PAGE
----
Ed Sparks, Larry Wheeldon and Pat Sparks
Well, we served all the ice cream and cookies we had as well as lots of ice water --- and lost count at somewhere in excess of 100 --- but Al Risbeck and friends were the coolest part of Thursday evening’s LCHS ice cream social on the patio and inside the barn on the museum campus. We were really pleased with the turnout and doubly pleased by the music.
Al Risbeck on steel guitar.
Al, who has played steel guitar for more than 40 years, is professionally good although he had another career. And the same can be said for the friends who joined him, Ed and Pat Sparks of Liberty Center with vocals and on guitar and Chariton’s Larry Wheeldon, also vocals and guitar. Jean Wheeldon joined her husband on vocals, too.
The mix was country classic, which works well in a place that is classic country.
Everyone involved had a great time, I think, and the weather cooperated. Although it was hot it also was a little cloudy headed into the evening so what breeze there was kept the audience on the patio reasonably cool. Fans helped out inside the barn.
All of the musicians are regulars on the jam circuit that’s one of the attractions in this part of southern Iowa, including Al --- a Lucas County native who lives most of the year in Colorado but comes home to Chariton during the summer in part because of the music.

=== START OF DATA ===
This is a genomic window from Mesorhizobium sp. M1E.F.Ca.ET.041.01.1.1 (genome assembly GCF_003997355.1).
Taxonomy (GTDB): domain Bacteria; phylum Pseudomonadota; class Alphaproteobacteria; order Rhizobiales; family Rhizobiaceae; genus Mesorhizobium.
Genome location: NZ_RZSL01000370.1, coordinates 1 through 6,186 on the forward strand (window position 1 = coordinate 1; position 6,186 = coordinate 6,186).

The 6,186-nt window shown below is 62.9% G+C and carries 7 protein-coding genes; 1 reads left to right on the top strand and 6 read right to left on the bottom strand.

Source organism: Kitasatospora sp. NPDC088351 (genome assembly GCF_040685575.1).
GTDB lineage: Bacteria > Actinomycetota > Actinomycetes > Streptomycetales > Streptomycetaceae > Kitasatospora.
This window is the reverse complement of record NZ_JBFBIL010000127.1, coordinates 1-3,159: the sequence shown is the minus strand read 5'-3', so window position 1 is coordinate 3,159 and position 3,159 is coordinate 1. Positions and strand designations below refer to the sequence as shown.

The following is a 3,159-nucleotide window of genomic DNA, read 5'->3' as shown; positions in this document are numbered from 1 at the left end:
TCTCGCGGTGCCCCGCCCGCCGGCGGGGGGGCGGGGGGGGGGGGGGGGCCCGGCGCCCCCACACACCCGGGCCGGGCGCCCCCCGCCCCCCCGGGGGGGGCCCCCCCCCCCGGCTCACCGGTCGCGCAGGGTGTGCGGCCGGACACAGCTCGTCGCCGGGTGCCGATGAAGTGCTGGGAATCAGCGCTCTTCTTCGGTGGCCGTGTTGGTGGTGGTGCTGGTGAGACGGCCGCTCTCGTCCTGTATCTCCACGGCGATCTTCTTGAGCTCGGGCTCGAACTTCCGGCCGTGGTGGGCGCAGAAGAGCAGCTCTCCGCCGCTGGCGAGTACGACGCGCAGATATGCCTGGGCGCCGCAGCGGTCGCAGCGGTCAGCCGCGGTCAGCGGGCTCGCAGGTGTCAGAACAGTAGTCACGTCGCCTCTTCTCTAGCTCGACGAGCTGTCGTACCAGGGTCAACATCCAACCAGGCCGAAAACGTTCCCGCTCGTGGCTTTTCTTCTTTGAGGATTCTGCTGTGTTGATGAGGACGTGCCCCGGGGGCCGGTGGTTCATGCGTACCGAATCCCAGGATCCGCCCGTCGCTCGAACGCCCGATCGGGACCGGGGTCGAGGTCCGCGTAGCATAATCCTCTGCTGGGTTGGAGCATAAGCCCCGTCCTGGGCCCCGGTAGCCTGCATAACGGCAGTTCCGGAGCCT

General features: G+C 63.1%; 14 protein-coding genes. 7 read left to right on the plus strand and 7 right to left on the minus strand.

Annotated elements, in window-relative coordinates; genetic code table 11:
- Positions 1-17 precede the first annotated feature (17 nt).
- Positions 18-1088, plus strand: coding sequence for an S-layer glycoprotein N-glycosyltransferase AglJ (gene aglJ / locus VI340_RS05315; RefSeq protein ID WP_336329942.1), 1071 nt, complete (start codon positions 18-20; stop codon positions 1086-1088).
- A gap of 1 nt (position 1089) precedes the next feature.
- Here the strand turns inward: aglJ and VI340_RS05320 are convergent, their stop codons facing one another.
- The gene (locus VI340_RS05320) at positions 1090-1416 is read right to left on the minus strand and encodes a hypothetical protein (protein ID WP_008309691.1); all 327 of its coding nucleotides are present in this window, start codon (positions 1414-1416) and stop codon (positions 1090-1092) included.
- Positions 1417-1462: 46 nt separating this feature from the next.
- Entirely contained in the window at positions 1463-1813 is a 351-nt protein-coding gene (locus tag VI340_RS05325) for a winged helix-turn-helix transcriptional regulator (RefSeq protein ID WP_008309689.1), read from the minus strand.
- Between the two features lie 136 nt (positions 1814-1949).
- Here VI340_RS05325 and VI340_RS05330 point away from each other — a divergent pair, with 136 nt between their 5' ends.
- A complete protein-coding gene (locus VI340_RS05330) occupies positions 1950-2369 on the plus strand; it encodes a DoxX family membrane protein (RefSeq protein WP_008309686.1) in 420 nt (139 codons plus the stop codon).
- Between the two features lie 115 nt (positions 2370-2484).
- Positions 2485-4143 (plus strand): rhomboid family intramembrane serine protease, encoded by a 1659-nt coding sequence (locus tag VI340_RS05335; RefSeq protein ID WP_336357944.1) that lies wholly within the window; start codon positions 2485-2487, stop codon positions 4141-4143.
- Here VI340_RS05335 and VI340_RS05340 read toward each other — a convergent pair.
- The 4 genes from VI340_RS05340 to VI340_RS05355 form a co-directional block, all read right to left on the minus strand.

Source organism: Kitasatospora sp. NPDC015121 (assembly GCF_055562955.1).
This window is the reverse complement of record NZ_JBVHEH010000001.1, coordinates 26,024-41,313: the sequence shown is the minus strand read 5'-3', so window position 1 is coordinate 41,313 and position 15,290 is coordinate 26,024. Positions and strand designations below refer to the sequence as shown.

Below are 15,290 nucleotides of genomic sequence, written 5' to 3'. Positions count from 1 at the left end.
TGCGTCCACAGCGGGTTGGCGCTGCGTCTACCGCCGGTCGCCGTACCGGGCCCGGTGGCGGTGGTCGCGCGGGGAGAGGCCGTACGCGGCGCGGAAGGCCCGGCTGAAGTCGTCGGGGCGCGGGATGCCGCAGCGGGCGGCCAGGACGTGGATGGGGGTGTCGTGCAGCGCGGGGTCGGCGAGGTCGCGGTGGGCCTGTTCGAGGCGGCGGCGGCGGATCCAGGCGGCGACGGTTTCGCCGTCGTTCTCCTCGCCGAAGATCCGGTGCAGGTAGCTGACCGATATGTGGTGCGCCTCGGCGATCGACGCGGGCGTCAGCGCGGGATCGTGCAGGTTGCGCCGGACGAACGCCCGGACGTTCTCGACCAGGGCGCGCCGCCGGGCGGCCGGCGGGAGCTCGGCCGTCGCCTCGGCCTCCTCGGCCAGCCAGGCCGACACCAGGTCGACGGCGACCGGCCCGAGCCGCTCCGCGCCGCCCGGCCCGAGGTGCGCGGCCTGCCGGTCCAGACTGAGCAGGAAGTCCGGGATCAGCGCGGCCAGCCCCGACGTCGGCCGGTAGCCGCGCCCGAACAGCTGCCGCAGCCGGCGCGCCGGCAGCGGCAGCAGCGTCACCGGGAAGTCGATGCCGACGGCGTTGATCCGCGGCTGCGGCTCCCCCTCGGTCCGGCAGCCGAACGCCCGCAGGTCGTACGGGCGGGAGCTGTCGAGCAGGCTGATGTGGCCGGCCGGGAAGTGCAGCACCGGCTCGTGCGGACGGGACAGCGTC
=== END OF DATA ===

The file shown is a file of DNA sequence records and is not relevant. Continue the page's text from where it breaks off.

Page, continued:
If you’ve not heard these folks, you should. I know for sure they’ll be playing and singing at Woodburn Saturday night.
LCHS board members Frank Mitchell and Ilene Church, as well as myself, were especially gratified because Al Risbeck, too, is part of the vast Redlingshafer conspiracy. His ancestors were John L. and Anna (Redlingshafer) Risbeck (because she died young there are differences of opinion about exactly what her given name was). John Risbeck came to Lucas County about 1850, then went back to Pennsylvania after his wife’s death, and it probably was on his recommendation that John G. Redlingshafer, ancestor to Ilene and myself, decided to scout the county out in the mid-1850s and settle here in 1856. The alternate Frank’s ancestor, Anna Margaret (Redlingshafer) Rosa/Wulf --- sister to John G. --- arrived in the 1860s.
Also this week, I’ve reclaimed a blog called “The Mallory Castle Log” that I started six years ago, then neglected after becoming preoccupied with a whole lot of other stuff. It was started at a time when a friend, Nick Cattell, and I were hot on the trail of all things Mallory, including the “Castle” --- its real name was the Ilion, a legendary estate on Chariton’s north edge that was the centerpiece of the 1,000-acre Brook Farm.
At some point, however, I lost track of exactly how to access my own blog --- carelessness. But I recently found the notes I’d made, including the user name and password, that allowed me to reclaim the blog.
Because the Log hadn’t been updated in so long, however, it no longer is possible to modify the template on which it is based and that template is hopelessly outdated. Because there aren’t that many entries any way, I’ve decided to recreate the whole thing as “Mallory’s Castle” and get back to work.
That will take a while and the Log still is linked in the sidebar to this blog under “Lucas County Links” as “Mallory Castle (The Ilion).” As time passes, the old blog will disappear and the new blog will take its place. That will help keep me, and perhaps some others, amused.